No matter where you choose to go, traveling with children always takes a lot of preparation and patience. When traveling with autistic children, it is important to plan ahead for any issues that may arise on your trip.

Parents magazine recently released their tips for flying with a child with autism easier. But we know the trip doesn’t stop there, so we’ve brought you more tips for traveling!

  • Prepare your child for the trip: Make sure to talk to your child about the trip in the days leading up to it. Mark each day off the calendar as the trip gets closer and pack one thing with your child every day in their suitcase. The night before the trip, have them pack a bag with a few of their favorite things to bring along. Order a book or DVD about your destination and show your child where you’ll be staying.
  • Prepare yourself for the worst-case scenario: Pack a separate bag with snacks, a reusable water bottle and treats for distractions during any breakdowns. You should also pack earplugs or “activity bags” with more of their favorite toys to keep them occupied during car or plane rides. Speak to guest services at any of the places you’ll visit to see if they can make any special accommodations for your family.
  • Communicate: This is the number one piece of advice. If you’re flying, communicate with the people in the seats around you that your child has autism and may have a difficult time flying. Most times you’ll be met with compassion. If you don’t feel comfortable doing this, print out cards with a bit of information about autism and your child and hand them out to the people directly near your seats.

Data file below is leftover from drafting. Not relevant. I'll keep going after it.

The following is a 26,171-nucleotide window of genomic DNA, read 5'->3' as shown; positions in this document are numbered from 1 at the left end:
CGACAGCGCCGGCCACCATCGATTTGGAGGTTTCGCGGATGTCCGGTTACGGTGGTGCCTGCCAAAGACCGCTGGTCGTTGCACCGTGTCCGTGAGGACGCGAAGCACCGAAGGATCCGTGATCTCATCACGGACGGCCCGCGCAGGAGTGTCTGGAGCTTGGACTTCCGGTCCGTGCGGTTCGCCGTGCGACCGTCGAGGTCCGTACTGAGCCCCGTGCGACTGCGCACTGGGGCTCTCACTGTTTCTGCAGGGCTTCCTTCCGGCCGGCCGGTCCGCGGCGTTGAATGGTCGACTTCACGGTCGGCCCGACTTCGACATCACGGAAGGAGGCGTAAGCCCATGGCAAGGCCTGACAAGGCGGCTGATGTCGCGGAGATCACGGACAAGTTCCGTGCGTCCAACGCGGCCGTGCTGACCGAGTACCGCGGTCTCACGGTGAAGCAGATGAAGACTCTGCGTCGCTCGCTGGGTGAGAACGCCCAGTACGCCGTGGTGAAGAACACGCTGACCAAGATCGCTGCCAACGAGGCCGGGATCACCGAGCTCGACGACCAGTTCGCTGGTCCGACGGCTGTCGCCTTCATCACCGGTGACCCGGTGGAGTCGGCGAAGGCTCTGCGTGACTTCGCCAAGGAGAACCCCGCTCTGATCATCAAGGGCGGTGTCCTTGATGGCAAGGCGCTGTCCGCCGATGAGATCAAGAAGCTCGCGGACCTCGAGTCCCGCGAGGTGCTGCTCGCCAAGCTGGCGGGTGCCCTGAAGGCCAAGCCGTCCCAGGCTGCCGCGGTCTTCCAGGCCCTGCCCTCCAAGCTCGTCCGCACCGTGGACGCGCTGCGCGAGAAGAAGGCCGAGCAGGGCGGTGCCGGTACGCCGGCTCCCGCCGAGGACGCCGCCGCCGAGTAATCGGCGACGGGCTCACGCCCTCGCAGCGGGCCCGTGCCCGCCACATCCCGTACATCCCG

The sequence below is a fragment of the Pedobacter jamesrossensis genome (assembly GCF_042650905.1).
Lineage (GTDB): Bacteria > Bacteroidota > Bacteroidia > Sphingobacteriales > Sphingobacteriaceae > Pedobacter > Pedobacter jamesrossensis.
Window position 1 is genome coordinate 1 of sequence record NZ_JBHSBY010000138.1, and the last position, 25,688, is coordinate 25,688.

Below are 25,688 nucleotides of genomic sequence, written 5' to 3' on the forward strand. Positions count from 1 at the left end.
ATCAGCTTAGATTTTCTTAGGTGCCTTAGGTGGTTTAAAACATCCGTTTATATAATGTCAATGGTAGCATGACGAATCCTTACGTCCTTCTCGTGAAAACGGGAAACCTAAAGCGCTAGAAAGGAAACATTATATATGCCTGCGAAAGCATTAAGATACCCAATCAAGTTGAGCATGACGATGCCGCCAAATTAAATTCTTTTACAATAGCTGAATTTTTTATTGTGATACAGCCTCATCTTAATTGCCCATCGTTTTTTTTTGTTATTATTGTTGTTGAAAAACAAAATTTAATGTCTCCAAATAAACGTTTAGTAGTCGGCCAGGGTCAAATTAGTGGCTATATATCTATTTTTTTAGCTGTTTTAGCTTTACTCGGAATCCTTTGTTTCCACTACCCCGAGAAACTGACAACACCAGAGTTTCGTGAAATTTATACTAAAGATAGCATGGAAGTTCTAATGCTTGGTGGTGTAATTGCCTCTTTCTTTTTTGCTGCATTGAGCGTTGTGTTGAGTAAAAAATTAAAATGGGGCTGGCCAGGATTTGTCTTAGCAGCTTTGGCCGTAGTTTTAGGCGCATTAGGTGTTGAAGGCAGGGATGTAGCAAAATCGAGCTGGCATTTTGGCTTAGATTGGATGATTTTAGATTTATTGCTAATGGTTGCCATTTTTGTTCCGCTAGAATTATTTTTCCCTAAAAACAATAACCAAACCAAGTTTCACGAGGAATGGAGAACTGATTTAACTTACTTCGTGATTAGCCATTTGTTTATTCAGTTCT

• Talk to the airline beforehand: Most airlines are willing to accommodate special needs. Call the airline ahead of time if you would like to make any prior arrangements, like boarding early. If your child prefers a certain seat, most of the time it’s worth the extra fee to keep them happy. When you get to your gate, speak to the attendant again before boarding the flight.
  • Be flexible: Have a plan B in case a certain place is not what you expected it to be, or ends up being more than your child can handle. Remember to slow down! Rest is essential for both you and your children to avoid exhaustion or sensory overload. Bring someone else with you for support and to give you a break- after all, it’s your vacation too 🙂
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